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Center for
Social Innovation

Center for Social Innovation

Pharmaceutical Innovation

Jack Watters, Vice President for External Medical Affairs, Pfizer
Published: June 07, 2011

"I am firmly of the opinion that you've only done half the job if you've developed the new medicine--unless you can get it to all the people who could potentially benefit from it," says Jack Watters. He believes that the pharmaceutical industry has not only the power, but also the responsibility, to make a difference in public health. Watters charts the legacy of the AIDs epidemic of the 1980s, 1990s, and early 2000s to push the world--and drug companies in particular--to recognize the inaffordability of medicine for people in developing countries. Watters goes on to discuss the impact Pfizer has had on health in Africa through the development of drug programs in partnership with local NGOs and governments. He then discusses the necessity of repeated clinical trials for the development of effective, low-cost drugs and the challenges that come along with clinical trials. Yet medicine aside, Watters believes the most important health measure of the public health sector is the education of girls and women. He closes by emphasizing the importance of creative health solutions, stating, "We've got a long way to go but without an innovative pharmaceutical industry, I do not believe we have a chance of ever reaching [disease eradication]."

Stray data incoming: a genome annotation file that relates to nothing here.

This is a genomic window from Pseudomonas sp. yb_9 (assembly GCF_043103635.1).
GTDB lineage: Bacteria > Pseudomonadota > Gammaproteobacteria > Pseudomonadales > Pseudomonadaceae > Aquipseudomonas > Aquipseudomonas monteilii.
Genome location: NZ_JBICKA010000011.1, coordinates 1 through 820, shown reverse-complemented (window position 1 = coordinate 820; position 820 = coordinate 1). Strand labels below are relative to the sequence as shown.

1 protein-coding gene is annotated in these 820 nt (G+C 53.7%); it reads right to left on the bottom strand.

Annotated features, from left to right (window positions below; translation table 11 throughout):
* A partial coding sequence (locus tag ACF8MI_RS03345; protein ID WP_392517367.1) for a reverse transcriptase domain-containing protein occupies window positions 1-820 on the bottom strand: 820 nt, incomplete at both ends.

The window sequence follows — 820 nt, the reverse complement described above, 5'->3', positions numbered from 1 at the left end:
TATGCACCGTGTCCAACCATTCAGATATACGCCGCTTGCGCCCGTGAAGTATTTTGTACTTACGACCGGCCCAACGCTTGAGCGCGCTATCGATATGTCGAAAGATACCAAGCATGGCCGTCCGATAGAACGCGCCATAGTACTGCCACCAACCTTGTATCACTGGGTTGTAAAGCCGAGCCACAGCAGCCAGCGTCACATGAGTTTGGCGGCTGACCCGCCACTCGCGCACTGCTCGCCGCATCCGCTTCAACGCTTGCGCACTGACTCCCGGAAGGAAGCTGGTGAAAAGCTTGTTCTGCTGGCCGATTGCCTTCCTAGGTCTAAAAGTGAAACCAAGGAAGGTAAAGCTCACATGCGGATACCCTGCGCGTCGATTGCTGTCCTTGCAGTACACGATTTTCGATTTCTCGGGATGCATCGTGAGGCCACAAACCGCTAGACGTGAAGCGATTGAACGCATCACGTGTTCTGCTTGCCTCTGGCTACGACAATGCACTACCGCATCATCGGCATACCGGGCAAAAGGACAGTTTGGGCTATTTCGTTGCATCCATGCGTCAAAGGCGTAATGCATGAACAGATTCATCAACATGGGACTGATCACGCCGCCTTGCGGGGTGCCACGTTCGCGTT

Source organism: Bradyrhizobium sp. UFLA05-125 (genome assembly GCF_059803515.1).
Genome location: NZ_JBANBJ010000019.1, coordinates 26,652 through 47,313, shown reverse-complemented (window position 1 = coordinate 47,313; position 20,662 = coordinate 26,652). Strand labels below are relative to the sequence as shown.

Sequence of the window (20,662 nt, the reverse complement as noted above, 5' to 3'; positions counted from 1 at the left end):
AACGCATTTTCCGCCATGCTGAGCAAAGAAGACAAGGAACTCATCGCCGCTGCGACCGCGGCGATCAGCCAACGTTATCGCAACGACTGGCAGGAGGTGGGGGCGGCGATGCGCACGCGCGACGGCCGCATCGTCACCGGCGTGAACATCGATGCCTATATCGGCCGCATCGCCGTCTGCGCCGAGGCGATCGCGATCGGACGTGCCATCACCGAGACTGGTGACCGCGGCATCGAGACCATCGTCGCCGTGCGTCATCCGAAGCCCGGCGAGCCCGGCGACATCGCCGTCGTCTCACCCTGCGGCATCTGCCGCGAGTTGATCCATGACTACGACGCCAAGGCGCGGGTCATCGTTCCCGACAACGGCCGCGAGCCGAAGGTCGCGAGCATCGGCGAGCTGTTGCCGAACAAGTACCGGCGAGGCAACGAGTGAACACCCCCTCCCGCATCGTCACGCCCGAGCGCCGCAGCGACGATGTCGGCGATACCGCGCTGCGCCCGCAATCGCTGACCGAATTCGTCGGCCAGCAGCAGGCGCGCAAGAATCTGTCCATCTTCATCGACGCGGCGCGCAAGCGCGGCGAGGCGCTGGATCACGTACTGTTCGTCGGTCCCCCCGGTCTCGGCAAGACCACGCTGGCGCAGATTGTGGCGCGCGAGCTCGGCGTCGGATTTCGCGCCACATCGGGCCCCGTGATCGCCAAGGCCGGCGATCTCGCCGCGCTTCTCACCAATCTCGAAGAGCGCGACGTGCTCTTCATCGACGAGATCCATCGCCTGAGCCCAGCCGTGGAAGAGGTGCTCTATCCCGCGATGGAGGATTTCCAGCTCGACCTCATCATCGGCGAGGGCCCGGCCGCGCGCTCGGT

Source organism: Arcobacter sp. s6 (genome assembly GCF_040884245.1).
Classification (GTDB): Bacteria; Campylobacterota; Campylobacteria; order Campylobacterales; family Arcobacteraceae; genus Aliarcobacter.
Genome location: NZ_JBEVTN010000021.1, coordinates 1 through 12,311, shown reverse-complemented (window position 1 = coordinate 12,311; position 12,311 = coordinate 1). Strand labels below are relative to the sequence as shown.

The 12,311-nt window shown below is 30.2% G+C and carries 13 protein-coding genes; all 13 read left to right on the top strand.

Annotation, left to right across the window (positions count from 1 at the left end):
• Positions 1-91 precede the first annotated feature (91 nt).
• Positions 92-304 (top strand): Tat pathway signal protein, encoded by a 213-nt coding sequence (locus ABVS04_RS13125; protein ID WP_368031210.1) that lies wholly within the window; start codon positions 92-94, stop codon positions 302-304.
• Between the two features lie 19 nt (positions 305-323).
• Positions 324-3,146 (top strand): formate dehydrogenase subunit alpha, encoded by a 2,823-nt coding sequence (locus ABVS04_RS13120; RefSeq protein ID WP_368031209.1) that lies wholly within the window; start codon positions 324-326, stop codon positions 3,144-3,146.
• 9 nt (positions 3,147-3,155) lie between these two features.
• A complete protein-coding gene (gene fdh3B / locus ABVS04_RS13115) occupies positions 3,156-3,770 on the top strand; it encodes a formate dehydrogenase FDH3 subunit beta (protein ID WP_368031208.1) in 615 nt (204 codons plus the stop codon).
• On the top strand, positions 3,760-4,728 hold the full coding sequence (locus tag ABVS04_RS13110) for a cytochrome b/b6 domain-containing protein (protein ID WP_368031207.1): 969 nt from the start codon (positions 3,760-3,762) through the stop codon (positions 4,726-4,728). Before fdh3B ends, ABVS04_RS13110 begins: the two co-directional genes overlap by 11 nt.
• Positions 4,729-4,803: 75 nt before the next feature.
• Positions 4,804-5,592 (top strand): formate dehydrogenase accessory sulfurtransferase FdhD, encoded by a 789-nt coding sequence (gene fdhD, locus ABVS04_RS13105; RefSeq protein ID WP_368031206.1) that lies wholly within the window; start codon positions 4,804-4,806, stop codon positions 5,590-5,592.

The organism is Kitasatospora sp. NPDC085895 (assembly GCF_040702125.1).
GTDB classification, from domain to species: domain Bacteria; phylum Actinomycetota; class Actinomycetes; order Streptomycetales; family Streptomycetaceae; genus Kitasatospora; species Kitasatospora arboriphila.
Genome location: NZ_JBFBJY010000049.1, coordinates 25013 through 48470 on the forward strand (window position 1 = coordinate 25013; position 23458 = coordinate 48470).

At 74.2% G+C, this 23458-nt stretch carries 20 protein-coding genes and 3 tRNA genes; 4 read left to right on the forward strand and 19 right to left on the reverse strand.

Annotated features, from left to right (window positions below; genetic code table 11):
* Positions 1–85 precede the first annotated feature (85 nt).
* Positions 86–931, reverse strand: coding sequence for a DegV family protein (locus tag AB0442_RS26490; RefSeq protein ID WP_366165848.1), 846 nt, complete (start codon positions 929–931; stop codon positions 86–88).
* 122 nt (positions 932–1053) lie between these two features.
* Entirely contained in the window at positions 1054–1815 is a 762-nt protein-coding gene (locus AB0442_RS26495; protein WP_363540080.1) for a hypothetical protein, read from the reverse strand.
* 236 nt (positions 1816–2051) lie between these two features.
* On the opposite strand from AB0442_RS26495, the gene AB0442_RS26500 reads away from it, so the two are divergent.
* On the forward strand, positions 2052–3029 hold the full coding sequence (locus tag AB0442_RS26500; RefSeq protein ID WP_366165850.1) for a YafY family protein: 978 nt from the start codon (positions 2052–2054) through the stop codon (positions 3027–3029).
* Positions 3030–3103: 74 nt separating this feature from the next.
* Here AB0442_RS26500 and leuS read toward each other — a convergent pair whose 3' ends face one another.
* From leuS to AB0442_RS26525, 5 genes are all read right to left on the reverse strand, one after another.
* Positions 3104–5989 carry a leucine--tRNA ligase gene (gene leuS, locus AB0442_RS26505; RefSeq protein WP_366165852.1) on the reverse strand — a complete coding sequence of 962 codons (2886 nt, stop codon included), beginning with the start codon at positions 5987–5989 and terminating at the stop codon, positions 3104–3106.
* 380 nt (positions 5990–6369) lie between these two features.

Watters, MD is Pfizer's Vice President for External Medical Affairs, responsible for relations with medical societies, academic institutions and government health bodies around the globe. His talk was part of the Global Health Speaker Series.